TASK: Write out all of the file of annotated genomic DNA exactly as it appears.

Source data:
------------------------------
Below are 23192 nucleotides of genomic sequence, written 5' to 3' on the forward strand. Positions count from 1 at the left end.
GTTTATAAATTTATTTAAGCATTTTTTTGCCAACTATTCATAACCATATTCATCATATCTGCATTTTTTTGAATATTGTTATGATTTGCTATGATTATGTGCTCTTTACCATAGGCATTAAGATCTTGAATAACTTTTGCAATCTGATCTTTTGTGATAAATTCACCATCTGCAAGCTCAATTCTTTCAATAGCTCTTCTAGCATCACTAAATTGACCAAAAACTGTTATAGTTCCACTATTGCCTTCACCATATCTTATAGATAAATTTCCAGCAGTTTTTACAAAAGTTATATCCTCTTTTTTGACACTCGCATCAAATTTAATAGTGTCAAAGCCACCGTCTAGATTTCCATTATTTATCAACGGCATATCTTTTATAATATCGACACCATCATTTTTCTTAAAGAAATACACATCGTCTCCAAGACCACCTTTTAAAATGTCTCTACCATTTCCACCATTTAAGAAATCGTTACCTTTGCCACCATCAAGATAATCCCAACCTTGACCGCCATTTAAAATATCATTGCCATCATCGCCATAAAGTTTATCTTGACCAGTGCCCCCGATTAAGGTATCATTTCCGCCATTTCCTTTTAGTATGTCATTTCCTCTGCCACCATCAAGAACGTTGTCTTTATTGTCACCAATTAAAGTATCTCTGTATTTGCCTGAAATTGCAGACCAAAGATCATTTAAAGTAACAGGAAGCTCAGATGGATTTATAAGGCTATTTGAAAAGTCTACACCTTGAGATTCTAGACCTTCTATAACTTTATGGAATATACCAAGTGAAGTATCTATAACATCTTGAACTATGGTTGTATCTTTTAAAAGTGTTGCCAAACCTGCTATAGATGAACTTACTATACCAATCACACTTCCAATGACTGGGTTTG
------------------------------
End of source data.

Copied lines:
Below are 23192 nucleotides of genomic sequence, written 5' to 3' on the forward strand. Positions count from 1 at the left end.
GTTTATAAATTTATTTAAGCATTTTTTTGCCAACTATTCATAACCATATTCATCATATCTGCATTTTTTTGAATATTGTTATGATTTGCTATGATTATGTGCTCTTTACCATAGGCATTAAGATCTTGAATAACTTTTGCAATCTGATCTTTTGTGATAAATTCACCATCTGCAAGCTCAATTCTTTCAATAGCTCTTCTAGCATCACTAAATTGACCAAAAACTGTTATAGTTCCACTATTGCCTTCACCATATCTTATAGATAAATTTCCAGCAGTTTTTACAAAAGTTATATCCTCTTTTTTGACACTCGCATCAAATTTAATAGTGTCAAAGCCACCGTCTAGATTTCCATTATTTATCAACGGCATATCTTTTATAATATCGACACCATCATTTTTCTTAAAGAAATACACATCGTCTCCAAGACCACCTTTTAAAATGTCTCTACCATTTCCACCATTTAAGAAATCGTTACCTTTGCCACCATCAAGATAATCCCAACCTTGACCGCCATTTAAAATATCATTGCCATCATCGCCATAAAGTTTATCTTGACCAGTGCCCCCGATTAAGGTATCATTTCCGCCATTTCCTTTTAGTATGTCATTTCCTCTGCCACCATCAAGAACGTTGTCTTTATTGTCACCAATTAAAGTATCTCTGTATTTGCCTGAAATTGCAGACCAAAGATCATTTAAAGTAACAGGAAGCTCAGATGGATTTATAAGGCTATTTGAAAAGTCTACACCTTGAGATTCTAGACCTTCTATAACTTTATGGAATATACCAAGTGAAGTATCTATAACATCTTGAACTATGGTTGTATCTTTTAAAAGTGTTGCCAAACCTGCTATAGATGAACTTACTATACCAATCACACTTCCAATGACTGGGTTTG